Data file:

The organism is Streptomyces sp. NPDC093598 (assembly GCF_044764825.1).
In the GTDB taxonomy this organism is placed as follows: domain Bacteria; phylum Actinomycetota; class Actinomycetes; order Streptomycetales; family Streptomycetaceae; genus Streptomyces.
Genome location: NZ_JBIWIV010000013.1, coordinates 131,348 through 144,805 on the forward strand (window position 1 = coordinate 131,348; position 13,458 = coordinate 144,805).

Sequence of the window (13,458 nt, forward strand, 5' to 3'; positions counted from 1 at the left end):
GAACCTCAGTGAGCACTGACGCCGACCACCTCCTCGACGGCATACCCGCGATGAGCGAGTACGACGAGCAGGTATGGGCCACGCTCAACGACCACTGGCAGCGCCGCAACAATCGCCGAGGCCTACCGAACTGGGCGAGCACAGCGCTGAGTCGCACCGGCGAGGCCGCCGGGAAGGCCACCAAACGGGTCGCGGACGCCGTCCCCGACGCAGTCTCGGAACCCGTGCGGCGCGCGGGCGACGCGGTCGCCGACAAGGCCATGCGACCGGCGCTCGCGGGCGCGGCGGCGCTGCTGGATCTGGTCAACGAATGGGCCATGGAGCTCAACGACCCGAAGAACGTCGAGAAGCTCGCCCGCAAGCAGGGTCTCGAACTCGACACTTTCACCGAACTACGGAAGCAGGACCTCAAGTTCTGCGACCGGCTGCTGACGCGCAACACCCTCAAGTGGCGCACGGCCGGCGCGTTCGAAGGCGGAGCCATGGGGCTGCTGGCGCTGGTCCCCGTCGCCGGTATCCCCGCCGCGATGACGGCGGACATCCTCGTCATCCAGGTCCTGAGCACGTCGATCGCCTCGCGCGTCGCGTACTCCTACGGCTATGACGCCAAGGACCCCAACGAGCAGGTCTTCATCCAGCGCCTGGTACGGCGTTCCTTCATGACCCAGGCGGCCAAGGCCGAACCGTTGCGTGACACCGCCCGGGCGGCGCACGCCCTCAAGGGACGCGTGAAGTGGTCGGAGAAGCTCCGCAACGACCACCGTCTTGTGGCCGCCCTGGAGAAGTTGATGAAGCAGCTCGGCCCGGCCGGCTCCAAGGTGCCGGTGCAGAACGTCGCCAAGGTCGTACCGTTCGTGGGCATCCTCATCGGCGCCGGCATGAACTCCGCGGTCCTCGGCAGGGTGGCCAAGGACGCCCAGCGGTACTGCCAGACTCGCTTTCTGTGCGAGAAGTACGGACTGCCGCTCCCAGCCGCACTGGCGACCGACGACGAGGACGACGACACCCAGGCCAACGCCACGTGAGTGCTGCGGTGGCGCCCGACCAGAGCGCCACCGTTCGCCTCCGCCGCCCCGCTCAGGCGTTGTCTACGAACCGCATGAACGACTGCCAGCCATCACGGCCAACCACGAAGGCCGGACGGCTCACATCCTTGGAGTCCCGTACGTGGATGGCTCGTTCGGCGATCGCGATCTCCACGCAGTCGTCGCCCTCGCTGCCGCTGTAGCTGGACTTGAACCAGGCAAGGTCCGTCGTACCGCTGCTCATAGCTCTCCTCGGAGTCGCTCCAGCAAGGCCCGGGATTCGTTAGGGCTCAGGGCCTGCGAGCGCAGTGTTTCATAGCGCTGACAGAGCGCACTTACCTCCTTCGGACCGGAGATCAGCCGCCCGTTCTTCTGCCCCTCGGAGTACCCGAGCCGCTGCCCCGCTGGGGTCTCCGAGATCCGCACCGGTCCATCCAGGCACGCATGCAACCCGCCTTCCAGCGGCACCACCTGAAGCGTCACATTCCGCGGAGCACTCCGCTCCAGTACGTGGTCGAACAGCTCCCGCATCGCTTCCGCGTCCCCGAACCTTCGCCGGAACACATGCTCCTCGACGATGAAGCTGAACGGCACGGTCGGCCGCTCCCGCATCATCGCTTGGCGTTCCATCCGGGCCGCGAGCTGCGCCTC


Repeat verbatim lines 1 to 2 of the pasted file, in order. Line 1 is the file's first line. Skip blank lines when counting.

The organism is Streptomyces sp. NPDC093598 (assembly GCF_044764825.1).
In the GTDB taxonomy this organism is placed as follows: domain Bacteria; phylum Actinomycetota; class Actinomycetes; order Streptomycetales; family Streptomycetaceae; genus Streptomyces.